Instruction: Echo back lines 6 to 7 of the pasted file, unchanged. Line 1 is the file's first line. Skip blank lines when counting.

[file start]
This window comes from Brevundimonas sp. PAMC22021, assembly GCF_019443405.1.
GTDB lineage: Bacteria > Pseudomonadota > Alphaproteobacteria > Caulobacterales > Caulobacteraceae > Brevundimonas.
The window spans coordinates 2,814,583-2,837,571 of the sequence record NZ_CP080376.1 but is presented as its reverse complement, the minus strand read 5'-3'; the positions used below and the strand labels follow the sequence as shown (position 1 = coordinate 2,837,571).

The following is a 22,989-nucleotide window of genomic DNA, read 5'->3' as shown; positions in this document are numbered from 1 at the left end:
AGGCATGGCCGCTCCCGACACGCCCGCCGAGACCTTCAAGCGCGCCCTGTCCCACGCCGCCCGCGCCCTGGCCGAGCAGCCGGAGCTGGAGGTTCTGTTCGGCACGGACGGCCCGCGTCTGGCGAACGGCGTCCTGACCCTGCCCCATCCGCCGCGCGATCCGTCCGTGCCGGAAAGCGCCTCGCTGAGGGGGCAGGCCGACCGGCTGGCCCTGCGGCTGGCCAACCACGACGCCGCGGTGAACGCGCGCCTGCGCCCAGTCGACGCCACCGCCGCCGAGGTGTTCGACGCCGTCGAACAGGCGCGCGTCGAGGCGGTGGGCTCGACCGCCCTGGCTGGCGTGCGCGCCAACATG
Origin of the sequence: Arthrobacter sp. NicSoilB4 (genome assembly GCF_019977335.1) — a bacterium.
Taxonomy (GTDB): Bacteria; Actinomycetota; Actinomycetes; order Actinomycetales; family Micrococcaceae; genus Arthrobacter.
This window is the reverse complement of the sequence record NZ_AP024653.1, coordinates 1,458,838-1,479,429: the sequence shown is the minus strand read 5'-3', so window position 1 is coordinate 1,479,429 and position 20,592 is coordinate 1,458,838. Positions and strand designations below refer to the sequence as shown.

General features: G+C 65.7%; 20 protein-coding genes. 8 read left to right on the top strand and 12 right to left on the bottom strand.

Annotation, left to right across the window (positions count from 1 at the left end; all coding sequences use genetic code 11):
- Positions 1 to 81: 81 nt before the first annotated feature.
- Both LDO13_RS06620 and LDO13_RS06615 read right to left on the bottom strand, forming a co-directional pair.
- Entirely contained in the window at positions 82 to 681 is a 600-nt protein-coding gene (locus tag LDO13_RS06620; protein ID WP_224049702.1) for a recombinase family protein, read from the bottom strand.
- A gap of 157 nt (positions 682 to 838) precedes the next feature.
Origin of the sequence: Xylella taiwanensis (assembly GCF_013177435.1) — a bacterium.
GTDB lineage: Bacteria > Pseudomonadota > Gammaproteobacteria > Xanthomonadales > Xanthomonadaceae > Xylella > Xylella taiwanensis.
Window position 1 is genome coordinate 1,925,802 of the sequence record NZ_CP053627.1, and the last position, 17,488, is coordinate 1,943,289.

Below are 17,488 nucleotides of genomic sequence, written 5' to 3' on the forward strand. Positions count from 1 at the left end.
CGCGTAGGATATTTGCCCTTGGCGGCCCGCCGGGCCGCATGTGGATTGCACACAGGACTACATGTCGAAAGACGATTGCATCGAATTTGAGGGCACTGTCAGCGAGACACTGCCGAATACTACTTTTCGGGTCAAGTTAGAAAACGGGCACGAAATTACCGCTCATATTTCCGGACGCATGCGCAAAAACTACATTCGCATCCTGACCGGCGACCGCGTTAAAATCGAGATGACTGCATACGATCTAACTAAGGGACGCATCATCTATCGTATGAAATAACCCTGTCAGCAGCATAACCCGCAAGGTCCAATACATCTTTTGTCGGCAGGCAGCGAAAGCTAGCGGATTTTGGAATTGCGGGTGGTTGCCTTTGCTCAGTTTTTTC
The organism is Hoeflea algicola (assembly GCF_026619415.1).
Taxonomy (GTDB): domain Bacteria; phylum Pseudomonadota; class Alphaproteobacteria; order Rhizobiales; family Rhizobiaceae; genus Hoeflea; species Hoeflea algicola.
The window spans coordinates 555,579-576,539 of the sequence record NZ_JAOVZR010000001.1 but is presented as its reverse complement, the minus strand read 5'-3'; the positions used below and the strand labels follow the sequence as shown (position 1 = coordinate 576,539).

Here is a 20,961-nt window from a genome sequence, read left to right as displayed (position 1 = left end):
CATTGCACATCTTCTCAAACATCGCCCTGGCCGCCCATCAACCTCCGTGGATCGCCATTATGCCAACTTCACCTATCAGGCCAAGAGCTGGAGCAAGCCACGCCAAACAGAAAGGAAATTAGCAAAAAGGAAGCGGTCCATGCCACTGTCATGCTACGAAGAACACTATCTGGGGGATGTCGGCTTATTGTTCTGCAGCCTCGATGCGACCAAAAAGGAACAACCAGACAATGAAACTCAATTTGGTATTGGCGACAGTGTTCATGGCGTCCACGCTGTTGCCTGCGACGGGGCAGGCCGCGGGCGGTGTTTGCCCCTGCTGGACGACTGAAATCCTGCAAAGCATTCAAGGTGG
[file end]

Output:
Origin of the sequence: Arthrobacter sp. NicSoilB4 (genome assembly GCF_019977335.1) — a bacterium.
Taxonomy (GTDB): Bacteria; Actinomycetota; Actinomycetes; order Actinomycetales; family Micrococcaceae; genus Arthrobacter.